Malcolm Smith Kids Learn To Ride Day
The dealership that was on hand for Raines’s Milestone day was Malcolm Smith Motorsports. The MSM crew pulled double duty that day, also hosting their signature Malcolm Smith Kids Learn to Ride Day. The annual event has taken on a life of its own, with available slots snapped up like concert tickets, prompting Alexander Smith (Malcolm’s son) to enlist the help of USMCA (United States Motorcycle Coaching Association), the fast-growing organization dedicated to certifying rider coaches to both teach people how to ride dirt bikes, and coach them to grow their skills on the track. Alexander explained how USMCA came to be a part of the signature Malcolm Smith Kids Learn To Ride events.
“We had some of our loyal employees that like to ride dirt bikes and like kids, that volunteered to be the coaches the first year of Malcolm Smith Kids Learn To Ride Day. And that worked pretty good. We were just limited by the number of people that we could tear away from the dealership for that weekend and not leave the dealership empty handed.
“We decided the next year  to reach out to the USMCA to see if we could utilize some of their professional coaches. That’s how we got into that whole partnership with them. For our 2018 event, a lot of their founding members came out to that event—Jeff Emig was there, Jon-Erik Burleson, Mark Blackwell (former MX National Champion) were there as coaches. I think they were there just to see what it was about, then this last year [December 2019] the Kids Learn To Ride Day became an opportunity for USMCA to put their coaches in front of the parents.”
At the December 2019 event, kids were kitted out with gear, and parents remained behind the fence while kids were paired off with a USMCA-certified coach. The 1:1 ratio allowed each participant the full attention of an instructor as they made their first attempt on a motorized bike. The program seemed to work extremely well even for varying skill levels. Throughout the session, some of the riders transitioned to the track, or even to bigger, faster bikes. Others who did not get comfortable with the mechanics of riding were invited to have a go on the Stacyc Demo area where Stacyc electric-powered stability cycles were available for little ones to try out, also hosted by Malcolm Smith Motorsports.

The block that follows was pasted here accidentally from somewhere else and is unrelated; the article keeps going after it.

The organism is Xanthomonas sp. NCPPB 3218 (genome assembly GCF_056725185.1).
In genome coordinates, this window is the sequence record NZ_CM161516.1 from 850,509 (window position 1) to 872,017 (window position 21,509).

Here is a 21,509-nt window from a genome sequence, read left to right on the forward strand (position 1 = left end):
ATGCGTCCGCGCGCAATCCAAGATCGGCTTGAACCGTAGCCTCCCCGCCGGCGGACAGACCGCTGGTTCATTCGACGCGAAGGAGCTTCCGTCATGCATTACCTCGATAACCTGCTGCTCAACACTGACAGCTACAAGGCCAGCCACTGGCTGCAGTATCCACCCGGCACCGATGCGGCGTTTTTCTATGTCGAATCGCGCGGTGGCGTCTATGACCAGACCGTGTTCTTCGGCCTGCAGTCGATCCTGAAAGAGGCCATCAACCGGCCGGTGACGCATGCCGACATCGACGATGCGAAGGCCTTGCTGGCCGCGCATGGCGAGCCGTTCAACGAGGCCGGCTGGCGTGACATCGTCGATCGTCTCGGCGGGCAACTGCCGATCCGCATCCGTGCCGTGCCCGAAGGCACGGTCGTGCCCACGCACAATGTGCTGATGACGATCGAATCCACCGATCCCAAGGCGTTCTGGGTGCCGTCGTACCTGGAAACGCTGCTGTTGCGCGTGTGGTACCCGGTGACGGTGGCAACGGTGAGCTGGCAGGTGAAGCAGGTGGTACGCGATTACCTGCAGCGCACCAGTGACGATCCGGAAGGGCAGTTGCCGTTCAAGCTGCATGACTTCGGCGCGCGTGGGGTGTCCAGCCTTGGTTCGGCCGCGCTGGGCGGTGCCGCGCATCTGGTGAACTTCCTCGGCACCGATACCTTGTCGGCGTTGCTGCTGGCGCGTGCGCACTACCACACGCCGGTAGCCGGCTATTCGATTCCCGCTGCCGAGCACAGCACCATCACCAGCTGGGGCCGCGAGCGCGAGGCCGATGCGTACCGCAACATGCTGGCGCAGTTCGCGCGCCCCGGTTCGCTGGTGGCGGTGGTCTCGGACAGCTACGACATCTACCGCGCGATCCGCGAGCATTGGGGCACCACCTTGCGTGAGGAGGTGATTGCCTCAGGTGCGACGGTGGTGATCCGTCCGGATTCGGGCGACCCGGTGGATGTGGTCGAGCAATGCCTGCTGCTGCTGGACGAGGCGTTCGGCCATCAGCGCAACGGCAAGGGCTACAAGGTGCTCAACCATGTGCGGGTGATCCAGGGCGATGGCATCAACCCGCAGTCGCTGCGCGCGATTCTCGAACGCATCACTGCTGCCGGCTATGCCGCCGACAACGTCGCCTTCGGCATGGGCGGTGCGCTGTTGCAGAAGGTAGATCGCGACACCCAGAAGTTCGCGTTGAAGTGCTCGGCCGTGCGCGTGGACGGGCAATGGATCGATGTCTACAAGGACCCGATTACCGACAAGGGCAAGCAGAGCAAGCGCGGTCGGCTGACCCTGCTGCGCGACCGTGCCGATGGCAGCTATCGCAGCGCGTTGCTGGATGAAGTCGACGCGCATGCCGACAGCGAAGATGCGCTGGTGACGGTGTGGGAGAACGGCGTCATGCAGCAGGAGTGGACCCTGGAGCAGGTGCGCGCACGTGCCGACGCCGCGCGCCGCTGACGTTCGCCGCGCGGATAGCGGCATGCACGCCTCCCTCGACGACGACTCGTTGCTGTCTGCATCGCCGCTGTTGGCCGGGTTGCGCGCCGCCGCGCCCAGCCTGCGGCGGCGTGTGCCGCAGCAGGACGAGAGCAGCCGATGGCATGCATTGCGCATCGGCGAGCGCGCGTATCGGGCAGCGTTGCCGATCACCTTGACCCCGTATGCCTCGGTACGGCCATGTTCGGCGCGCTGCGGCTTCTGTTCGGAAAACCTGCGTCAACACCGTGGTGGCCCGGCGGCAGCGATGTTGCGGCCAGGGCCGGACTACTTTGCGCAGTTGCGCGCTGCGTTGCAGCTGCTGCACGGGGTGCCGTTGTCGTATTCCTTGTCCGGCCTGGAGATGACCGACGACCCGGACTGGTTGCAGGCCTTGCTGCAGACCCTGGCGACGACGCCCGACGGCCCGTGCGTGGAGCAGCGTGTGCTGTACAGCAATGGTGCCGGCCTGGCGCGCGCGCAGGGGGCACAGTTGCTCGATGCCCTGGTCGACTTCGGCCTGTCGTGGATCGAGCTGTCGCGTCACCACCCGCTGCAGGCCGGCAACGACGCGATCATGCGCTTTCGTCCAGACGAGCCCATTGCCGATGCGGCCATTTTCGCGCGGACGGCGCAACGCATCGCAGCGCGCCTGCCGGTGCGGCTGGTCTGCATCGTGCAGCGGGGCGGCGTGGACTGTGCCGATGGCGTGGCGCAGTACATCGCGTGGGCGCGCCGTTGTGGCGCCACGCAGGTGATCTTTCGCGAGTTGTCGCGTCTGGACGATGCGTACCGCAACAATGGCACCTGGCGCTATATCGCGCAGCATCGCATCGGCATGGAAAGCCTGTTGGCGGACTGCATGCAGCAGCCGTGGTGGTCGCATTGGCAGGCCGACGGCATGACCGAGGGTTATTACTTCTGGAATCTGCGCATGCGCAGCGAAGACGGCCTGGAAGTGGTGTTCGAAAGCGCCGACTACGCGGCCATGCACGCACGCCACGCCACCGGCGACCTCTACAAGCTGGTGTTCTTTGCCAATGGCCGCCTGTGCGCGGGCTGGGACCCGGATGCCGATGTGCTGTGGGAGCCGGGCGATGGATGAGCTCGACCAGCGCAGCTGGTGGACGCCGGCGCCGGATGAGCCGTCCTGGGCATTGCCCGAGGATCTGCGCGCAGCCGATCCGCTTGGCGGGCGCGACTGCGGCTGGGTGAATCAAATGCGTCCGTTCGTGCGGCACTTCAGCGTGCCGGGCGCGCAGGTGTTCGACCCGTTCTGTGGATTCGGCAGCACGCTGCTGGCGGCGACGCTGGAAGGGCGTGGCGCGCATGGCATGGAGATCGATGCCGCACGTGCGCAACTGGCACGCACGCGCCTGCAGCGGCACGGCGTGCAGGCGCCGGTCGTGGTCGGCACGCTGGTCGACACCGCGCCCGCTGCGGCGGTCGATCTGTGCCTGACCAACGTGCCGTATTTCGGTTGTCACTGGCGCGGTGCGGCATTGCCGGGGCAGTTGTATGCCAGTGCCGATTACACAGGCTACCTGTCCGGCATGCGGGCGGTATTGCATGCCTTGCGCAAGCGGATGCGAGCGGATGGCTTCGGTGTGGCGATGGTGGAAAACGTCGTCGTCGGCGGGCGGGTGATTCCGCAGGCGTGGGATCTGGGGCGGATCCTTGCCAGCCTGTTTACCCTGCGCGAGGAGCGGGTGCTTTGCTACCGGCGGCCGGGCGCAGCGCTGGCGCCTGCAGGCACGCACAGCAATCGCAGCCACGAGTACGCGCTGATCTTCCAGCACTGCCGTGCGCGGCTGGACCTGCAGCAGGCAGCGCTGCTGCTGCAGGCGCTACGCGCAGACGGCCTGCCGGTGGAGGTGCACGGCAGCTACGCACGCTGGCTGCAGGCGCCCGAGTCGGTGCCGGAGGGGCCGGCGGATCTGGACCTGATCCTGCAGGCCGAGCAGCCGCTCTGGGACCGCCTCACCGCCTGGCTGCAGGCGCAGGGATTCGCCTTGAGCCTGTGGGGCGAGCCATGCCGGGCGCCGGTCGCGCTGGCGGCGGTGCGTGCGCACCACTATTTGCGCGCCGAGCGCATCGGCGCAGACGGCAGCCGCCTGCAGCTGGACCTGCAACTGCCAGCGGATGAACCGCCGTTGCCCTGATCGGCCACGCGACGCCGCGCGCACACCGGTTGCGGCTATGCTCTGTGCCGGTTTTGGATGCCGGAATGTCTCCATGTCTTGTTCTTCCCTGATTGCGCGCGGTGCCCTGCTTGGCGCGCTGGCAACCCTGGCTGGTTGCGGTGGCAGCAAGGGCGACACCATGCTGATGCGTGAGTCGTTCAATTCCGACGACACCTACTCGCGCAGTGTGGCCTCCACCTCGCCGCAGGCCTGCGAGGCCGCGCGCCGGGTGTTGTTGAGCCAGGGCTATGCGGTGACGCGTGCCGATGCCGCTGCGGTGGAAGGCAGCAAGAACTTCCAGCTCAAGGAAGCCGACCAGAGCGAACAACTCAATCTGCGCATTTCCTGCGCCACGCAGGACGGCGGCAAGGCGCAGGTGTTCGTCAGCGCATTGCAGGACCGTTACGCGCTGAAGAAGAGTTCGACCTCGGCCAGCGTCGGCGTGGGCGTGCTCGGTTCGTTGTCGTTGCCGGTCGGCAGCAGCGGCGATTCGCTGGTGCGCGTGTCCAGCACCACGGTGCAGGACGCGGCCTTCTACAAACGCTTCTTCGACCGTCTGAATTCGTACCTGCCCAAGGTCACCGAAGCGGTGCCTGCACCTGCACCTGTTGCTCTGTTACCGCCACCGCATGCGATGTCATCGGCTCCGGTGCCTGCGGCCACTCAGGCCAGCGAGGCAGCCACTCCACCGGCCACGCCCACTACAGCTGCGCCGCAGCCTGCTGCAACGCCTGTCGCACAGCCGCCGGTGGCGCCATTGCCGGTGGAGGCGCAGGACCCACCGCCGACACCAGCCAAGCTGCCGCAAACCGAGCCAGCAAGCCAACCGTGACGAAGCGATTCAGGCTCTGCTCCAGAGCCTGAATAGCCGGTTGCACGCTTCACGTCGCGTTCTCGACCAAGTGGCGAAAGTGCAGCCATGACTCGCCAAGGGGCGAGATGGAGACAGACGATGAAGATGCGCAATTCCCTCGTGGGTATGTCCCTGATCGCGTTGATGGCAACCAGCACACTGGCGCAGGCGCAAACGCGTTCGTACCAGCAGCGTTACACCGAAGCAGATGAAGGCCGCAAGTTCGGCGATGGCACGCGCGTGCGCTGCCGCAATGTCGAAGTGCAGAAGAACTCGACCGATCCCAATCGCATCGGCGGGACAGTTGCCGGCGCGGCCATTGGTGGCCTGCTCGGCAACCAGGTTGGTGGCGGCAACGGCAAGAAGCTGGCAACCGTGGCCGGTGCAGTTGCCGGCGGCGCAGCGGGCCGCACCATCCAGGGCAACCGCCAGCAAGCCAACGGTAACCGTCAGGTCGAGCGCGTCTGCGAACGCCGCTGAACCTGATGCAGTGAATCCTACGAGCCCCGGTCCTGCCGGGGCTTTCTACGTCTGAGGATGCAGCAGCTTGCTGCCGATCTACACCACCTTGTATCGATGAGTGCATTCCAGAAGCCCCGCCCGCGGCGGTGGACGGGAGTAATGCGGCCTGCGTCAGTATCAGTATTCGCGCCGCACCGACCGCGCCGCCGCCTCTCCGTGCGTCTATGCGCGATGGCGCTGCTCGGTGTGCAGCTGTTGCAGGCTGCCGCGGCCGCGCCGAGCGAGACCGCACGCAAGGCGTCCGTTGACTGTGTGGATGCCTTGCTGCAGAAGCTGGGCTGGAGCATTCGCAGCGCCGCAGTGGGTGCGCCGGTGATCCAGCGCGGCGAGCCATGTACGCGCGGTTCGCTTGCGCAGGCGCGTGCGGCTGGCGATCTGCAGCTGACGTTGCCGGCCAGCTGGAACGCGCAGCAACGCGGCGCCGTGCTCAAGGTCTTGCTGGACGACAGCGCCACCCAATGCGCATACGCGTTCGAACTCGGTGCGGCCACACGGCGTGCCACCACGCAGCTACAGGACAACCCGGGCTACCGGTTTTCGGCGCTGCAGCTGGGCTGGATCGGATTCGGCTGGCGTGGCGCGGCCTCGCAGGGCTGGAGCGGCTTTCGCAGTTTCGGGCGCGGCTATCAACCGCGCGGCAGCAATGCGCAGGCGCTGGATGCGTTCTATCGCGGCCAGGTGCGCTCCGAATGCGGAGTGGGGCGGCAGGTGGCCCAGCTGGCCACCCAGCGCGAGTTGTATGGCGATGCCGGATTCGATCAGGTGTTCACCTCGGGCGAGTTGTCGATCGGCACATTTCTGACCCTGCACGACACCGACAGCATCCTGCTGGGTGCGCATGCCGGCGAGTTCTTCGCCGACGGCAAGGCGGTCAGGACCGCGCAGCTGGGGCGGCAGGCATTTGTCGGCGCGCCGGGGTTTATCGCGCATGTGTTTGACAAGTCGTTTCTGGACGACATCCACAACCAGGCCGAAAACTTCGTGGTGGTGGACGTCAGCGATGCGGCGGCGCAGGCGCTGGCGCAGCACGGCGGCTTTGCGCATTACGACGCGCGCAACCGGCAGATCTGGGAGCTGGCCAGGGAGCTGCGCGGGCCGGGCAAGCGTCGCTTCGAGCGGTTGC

“It’s obviously a great goodwill event,” said Alexander.” We generate a lot of good buzz from the Kids Learn To Ride Day. The last three years that we’ve done it, we’ve done very well with mini bikes leading up to Christmas. It seems like no matter how many mini bikes we order after that, it’s not enough!”
The goal behind all of it, of course, is growth of the sport. Companies are open doors at all levels, from getting skills started earlier with stability bikes as Stacyc aims to do with their “Ride Sooner” campaign, to continuing to encourage and advance existing riders with Yamaha Demo Programs. For parents who may not be able to teach their kids themselves, USMCA makes it easier to get kids started, offering structured training from coaches certified by a national-level organization—something the motorcycle industry has never had before. Of course, none of it is possible without the investment and support from dealerships like Malcolm Smith Motorsports.
Growing the sport remains an initiative that binds us all, and building that enthusiasm at any level or ability always boils down to one simple factor—the same thing that ensnared us all once upon a time—throwing a leg over a bike and twisting the throttle on that shiny new machine for the first time.CN
For more information, click on the following links:
Yamaha Demo Program
Malcolm Smith Motorsports
U.S. Motorcycle Coaching Association